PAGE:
Camp No

Now that Facebook friends have finally moved on from “graduation” photos from pre-K, kindergarten, third grade, eighth grade and pretty much any other end-of-school milestone one could dream up, it’s camp time.

I never knew that people sent their kids away for a month or two (or more) each summer until I got to Cornell. There I met peers who had begun going to sleepaway camp as young as eight years old.

“Do your parents not like you?” I wanted to ask them. Why else would parents exile their kids for 15% of each year? Even weirder, most of my college classmates said they liked going away to camp.

I found this truly shocking.

Girl Scout camp

When I was eight years old, I talked my parents into letting me go to Girl Scout camp. I remember that it took some effort, and that I thought they were being silly in their concerns.

What concerns? That I would hate camp. Or get injured. Or be homesick. Or be actual sick.

My best friend Leslie went to overnight camp at Camp Archbald before and loved it so I wanted to graduate from Camp Laurel, the Girl Scouts’ area day camp. Camp Laurel was OK except when we got dirty, and I didn’t really like the one night we had a sleepover at camp, and cooked dinner over the campfire (which took hours). I also hated the compost toilets – gross.

In spite of all of this, I wanted to go to Camp Archbald like Leslie and being the persistent little weirdo that I was, I got my way.


I didn’t like the food. Some of the girls in my cabin were weird, like the twin sisters who fought non-stop. I felt weird sleeping in my Kermit the Frog sleeping bag atop the plastic mattress on my bottom bunk.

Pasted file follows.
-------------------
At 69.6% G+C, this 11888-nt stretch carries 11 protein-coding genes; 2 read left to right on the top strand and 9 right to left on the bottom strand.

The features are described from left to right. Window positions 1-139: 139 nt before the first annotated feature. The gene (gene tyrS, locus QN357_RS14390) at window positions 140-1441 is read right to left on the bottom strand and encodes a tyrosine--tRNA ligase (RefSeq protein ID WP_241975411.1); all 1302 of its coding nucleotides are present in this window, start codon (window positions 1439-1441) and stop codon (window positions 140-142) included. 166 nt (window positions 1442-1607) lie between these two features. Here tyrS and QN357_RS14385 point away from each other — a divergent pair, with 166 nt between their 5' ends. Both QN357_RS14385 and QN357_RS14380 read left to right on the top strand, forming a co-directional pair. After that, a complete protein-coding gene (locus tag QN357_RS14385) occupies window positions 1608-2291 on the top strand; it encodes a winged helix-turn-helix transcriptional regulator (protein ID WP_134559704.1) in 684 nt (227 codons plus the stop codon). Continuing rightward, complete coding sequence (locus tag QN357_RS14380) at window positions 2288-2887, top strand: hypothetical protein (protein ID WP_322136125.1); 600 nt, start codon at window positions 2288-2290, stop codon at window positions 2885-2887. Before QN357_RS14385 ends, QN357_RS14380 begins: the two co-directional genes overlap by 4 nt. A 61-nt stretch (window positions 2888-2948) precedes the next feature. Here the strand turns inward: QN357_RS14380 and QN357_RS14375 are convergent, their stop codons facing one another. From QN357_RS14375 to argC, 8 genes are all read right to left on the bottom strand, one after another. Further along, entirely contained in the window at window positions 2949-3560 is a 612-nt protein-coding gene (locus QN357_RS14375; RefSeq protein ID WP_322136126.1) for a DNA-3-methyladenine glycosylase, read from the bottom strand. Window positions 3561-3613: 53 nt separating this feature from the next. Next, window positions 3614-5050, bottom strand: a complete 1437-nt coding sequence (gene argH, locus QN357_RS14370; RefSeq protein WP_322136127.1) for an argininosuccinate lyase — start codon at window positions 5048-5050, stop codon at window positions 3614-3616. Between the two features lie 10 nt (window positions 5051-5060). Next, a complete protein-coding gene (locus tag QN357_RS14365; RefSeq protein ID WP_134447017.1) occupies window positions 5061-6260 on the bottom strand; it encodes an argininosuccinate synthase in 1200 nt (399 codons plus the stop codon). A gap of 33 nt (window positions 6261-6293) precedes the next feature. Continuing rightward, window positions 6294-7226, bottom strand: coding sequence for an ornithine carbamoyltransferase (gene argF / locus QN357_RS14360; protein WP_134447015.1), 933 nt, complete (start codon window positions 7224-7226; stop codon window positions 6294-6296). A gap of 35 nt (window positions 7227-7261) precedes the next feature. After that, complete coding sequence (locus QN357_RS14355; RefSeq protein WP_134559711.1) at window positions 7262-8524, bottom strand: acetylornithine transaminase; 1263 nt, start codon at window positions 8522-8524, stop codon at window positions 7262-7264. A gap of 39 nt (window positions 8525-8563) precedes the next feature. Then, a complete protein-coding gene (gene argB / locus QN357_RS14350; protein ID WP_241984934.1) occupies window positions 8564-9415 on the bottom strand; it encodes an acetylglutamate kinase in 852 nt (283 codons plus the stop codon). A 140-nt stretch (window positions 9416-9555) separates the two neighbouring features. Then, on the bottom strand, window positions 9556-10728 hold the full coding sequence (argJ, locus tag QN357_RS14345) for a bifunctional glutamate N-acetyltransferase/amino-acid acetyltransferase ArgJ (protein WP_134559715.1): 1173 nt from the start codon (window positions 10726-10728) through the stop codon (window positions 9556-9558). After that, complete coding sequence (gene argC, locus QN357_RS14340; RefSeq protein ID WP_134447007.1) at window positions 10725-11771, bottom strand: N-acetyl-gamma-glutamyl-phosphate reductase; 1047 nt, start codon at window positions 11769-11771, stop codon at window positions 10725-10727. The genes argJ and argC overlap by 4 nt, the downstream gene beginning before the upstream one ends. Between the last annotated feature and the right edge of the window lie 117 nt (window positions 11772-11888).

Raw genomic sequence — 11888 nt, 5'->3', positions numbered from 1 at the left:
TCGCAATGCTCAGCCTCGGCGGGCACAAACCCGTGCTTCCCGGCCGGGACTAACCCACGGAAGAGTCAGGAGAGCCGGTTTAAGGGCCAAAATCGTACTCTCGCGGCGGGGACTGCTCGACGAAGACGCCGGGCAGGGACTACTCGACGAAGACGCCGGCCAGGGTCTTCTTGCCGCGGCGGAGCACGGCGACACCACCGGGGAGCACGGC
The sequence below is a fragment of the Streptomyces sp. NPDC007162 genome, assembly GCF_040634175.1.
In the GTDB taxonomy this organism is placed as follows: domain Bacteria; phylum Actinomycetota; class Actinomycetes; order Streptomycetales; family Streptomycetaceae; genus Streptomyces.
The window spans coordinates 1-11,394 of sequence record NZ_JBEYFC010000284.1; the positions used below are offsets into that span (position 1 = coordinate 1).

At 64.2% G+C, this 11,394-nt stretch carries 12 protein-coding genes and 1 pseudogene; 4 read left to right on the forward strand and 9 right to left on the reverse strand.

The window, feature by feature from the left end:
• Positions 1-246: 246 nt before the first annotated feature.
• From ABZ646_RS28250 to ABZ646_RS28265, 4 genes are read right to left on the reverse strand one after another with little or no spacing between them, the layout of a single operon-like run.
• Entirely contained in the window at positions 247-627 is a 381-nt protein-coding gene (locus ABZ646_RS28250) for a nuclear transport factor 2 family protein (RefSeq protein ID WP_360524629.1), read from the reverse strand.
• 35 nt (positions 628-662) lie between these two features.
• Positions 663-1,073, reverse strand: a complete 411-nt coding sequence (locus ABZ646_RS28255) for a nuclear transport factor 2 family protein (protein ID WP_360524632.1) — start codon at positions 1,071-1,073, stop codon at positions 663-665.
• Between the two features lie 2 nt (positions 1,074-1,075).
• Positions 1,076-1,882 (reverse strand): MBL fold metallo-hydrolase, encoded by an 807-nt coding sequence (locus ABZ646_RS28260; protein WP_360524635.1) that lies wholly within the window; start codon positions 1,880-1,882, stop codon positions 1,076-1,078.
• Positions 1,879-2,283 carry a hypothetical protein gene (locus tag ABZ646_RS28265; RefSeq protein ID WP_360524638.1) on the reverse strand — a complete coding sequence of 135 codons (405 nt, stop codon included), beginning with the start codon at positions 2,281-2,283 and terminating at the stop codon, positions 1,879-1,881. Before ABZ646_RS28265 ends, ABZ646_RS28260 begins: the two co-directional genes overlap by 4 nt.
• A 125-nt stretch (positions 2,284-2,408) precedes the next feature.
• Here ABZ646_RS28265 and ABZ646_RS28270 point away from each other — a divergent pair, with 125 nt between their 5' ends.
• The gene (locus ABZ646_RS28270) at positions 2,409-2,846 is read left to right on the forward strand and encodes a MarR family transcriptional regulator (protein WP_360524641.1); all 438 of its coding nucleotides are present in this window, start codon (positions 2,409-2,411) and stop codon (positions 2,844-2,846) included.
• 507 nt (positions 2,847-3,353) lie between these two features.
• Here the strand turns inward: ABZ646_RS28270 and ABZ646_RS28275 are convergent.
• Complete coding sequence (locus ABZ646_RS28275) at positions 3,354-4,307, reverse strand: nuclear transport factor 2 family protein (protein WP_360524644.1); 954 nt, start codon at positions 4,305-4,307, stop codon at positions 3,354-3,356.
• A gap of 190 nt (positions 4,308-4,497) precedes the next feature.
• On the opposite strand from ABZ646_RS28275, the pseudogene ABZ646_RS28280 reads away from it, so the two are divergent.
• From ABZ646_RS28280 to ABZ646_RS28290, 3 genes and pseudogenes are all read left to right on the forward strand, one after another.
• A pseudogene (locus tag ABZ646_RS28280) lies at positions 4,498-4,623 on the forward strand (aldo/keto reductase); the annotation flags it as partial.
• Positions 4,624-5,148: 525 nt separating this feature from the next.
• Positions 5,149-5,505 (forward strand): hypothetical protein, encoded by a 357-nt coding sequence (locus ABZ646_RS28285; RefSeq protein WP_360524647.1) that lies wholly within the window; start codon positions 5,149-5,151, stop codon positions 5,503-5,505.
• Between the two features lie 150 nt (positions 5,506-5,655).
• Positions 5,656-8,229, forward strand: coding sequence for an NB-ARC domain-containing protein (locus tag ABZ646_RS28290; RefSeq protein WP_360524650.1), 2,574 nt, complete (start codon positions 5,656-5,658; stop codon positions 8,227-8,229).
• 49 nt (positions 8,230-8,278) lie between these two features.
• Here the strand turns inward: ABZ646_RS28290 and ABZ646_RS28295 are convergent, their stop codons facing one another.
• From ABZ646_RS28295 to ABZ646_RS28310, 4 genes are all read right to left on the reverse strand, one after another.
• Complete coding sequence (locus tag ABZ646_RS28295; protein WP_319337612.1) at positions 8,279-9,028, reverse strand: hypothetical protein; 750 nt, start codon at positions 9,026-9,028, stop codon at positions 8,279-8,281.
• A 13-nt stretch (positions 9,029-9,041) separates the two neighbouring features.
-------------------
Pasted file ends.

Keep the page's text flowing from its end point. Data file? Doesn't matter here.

But most of all, I dreaded the daily swimming session that required me to go in a lake. Ack, muddy bottom and mysterious floating leaves and swimming things! Because I refused to participate in the first day swimming placement test, camp counselors placed me in the Green group, two levels ahead of little girls in Red paddling around in less than three feet of water. It was utterly humiliating.

Each day during swim hour, I would get in the lake (completely under duress), find the same flat, broad rock and balance upon it while shivering and trying not to cry about the muck around my feet.

Here’s the thing: I was a great swimmer, having taken lessons since I was two years old. I just thought lakes were creepy. I still do.

Leslie, meanwhile, had tested into the Blue group which swam in the five foot deep water just outside the protective dock. By the end of camp she had advanced to the most proficient swimming group by completing swimming across the lake and back.

I tried everything I could to get out of swimming in that lake. I told the counselors I was sick but if I didn’t jump into the lake instructed, I’d be pushed. Eventually I gave in and agreed to learn the Elementary Back Stroke. At the end of camp, I re-took the swimming test and advanced to the Blue group. I nearly lost my mind upon realizing that had I just tried in the first place, I could have been swimming in deeper water that afforded swimmers the ability to avoid the lake’s mucky bottom.

Once or twice daily (!!), I’d write home to Mom and Dad. The messages became increasingly plaintive.

Girl Scouts postcard collage